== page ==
# Kinematics problem

1. Sep 5, 2008

### naggy

A chain, total length h meters long, is sitting on a table. C meters hang down from the table. The chain is let go from rest at time t=0 . The table is frictionless. Find the equation of motion, x(t)

Hint: Second order differential equations that can be reduced to cosh if x is defined posative downward.

I need a jump start I guess. No masses are given or anything....

I can write a DE if there is air resistance.

a + kv = g ?

Last edited: Sep 5, 2008
2. Sep 6, 2008

### naggy

I should add the part of the chain that is on the table is straight, not curled up.

MY ATTEMPT

The part on the table is of length h-c and the part hanging down from the table is c. I'm just can´t think of what to use to find the differential equation. Maybe there is air drag?

If I would write a force equation then it would be mg = ma because the table is frictionless?

3. Sep 6, 2008

### Staff: Mentor

That does make a difference--the entire chain moves at a single speed.
Forget air drag (that just adds complexity).
Yes, something along those lines: Apply Newton's 2nd law.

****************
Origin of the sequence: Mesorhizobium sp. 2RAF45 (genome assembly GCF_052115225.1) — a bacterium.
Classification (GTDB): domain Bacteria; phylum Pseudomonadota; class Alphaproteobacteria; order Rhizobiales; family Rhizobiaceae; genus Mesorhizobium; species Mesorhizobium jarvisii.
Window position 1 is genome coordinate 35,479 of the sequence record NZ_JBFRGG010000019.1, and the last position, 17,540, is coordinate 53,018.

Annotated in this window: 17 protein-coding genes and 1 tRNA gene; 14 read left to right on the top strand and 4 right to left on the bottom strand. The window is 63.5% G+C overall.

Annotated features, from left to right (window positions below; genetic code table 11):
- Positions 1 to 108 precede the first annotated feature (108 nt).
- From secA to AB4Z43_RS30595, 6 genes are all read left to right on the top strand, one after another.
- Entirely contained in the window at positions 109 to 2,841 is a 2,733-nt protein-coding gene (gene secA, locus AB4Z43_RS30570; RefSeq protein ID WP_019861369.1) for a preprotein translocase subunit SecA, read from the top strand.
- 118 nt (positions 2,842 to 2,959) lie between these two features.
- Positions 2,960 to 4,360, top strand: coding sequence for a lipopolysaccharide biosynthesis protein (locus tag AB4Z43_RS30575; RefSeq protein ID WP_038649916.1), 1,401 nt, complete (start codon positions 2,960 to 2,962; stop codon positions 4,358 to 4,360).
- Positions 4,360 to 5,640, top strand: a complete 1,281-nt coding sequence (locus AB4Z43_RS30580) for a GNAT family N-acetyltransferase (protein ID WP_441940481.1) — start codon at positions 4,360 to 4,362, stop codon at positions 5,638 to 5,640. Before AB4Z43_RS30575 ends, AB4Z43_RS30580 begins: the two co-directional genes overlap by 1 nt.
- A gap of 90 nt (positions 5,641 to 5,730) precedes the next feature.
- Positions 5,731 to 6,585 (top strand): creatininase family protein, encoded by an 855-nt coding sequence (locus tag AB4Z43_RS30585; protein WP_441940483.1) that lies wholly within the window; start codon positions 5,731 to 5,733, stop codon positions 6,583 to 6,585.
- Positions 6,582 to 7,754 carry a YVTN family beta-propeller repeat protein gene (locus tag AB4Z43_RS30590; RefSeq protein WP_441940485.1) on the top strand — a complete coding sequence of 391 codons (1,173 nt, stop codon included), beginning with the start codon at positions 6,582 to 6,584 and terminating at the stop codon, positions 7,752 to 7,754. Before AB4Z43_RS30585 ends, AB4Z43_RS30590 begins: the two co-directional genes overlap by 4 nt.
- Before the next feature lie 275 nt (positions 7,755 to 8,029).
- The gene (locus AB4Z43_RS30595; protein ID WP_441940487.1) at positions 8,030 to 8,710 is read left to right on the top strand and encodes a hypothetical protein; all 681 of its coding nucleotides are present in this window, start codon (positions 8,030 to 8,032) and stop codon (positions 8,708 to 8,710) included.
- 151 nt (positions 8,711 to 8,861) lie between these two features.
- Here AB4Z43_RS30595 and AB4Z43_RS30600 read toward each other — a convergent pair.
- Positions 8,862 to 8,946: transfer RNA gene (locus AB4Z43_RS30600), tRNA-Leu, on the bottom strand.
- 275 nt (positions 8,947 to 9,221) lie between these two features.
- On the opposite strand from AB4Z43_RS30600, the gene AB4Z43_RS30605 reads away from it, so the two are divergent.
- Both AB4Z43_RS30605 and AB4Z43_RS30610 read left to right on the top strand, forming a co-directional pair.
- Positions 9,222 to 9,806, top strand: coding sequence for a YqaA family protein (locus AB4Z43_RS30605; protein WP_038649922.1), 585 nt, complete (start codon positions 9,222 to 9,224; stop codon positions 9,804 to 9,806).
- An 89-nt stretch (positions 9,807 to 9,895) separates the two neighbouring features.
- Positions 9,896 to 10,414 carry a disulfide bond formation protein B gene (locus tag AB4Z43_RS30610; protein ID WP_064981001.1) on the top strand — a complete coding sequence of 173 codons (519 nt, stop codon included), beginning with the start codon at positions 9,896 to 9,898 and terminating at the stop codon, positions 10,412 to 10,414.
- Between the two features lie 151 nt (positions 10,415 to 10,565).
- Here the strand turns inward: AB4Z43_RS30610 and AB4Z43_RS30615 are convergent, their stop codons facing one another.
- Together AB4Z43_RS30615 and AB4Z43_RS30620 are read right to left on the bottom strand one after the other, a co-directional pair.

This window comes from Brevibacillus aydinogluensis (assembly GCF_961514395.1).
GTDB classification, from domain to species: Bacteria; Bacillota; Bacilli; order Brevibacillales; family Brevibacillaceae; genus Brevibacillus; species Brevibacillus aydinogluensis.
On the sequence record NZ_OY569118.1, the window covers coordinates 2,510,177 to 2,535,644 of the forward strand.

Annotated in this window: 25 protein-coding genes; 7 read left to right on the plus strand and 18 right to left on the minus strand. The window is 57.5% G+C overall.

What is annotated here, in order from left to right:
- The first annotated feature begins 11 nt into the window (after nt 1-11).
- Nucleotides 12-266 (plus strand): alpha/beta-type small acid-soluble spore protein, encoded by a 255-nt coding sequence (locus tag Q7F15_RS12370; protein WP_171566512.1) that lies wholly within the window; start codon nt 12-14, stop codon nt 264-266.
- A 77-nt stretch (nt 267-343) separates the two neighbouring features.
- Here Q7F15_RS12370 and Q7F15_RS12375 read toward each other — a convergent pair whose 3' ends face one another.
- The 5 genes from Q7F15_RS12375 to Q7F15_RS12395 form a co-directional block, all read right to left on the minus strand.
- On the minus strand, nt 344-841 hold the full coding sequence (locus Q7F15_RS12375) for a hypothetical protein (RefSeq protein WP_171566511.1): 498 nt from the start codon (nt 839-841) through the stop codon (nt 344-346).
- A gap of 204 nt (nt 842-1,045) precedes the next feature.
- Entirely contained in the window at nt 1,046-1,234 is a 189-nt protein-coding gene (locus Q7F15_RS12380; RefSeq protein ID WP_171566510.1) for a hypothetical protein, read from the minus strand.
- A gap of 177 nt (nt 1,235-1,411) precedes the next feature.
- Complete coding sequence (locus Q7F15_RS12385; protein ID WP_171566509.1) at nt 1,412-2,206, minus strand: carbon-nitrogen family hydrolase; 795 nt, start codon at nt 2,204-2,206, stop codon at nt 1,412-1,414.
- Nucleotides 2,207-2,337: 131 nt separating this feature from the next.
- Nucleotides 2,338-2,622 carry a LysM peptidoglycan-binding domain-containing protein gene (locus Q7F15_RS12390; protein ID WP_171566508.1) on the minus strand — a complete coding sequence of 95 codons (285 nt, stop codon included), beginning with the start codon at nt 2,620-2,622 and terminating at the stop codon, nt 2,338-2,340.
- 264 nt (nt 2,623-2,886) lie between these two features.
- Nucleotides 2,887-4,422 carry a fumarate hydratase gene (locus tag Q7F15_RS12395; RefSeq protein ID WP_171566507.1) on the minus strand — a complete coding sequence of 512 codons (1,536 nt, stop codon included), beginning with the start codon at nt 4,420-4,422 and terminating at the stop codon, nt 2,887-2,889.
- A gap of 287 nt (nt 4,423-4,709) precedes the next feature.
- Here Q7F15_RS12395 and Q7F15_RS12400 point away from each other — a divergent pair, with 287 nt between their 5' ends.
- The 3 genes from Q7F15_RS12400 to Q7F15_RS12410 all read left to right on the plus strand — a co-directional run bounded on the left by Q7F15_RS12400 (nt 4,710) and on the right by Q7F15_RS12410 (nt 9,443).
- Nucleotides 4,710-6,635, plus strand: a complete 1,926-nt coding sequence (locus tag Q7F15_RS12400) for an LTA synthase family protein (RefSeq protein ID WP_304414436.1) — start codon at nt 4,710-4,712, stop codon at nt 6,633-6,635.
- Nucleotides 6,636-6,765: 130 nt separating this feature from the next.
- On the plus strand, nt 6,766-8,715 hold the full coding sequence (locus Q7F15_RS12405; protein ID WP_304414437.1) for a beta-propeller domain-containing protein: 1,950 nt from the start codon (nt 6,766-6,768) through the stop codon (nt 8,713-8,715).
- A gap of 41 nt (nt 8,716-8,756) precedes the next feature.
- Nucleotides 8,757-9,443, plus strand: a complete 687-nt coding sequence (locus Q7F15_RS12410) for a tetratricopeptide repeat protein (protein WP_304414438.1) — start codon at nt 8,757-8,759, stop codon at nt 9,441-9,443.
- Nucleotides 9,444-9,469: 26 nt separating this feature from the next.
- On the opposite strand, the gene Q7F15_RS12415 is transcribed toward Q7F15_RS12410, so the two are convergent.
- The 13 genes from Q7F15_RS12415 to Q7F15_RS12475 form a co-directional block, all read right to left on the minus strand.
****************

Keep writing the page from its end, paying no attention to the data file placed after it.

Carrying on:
4. Sep 6, 2008

### naggy

Applying Newtons second law is sort of the problem. I can´t see how I'm supposed to treat the chain as one mass.

Can I think if it as two blocks attached together with a string? There's no friction on the table so the force on the chain on the table( tension in the string) will just be equal to mcg, where mc is the mass of the part of the chain hanging from the table.

What other forces are there?

I then have mcg - T =mca

but mc changes as more part of the chain drags from the table right?

Last edited: Sep 6, 2008
5. Sep 6, 2008

### Staff: Mentor

All you care about are forces parallel to the direction of motion, so that's the only force you need. (The weight of the chain on the table is balanced by the normal force.)
Forget about tension--that's an internal force and thus cancels out. (You want the net force on the chain.)
Of course. Write it as a function of x, where x is the amount of chain hanging off the table.

6. Sep 6, 2008

### naggy

what about mx/h where m/h is mass per unit length?

$$\frac{mxg}{h}$$ = ma

that leads to x'' -xg/h = 0 a second order DE

Last edited: Sep 6, 2008
7. Sep 6, 2008

### Staff: Mentor

Good, but correct that right hand side.

8. Sep 6, 2008

### naggy

already did I think it's just ma not ma/h

9. Sep 6, 2008

### Staff: Mentor

Good. Now all you need to do is solve the DE.

10. Sep 12, 2008

### naggy

There's a sequel to this problem. Now there is friction on the table

Could I write the frictional force as umgx/(h-c)?

u=frictional coefficient

11. Sep 12, 2008

### naggy

No wait. It must be

$$\frac{umg(h-c-x)}{(h-c)}$$

12. Sep 12, 2008

### naggy

this should be correct

13. Sep 13, 2008

### Staff: Mentor

That latest version looks good to me.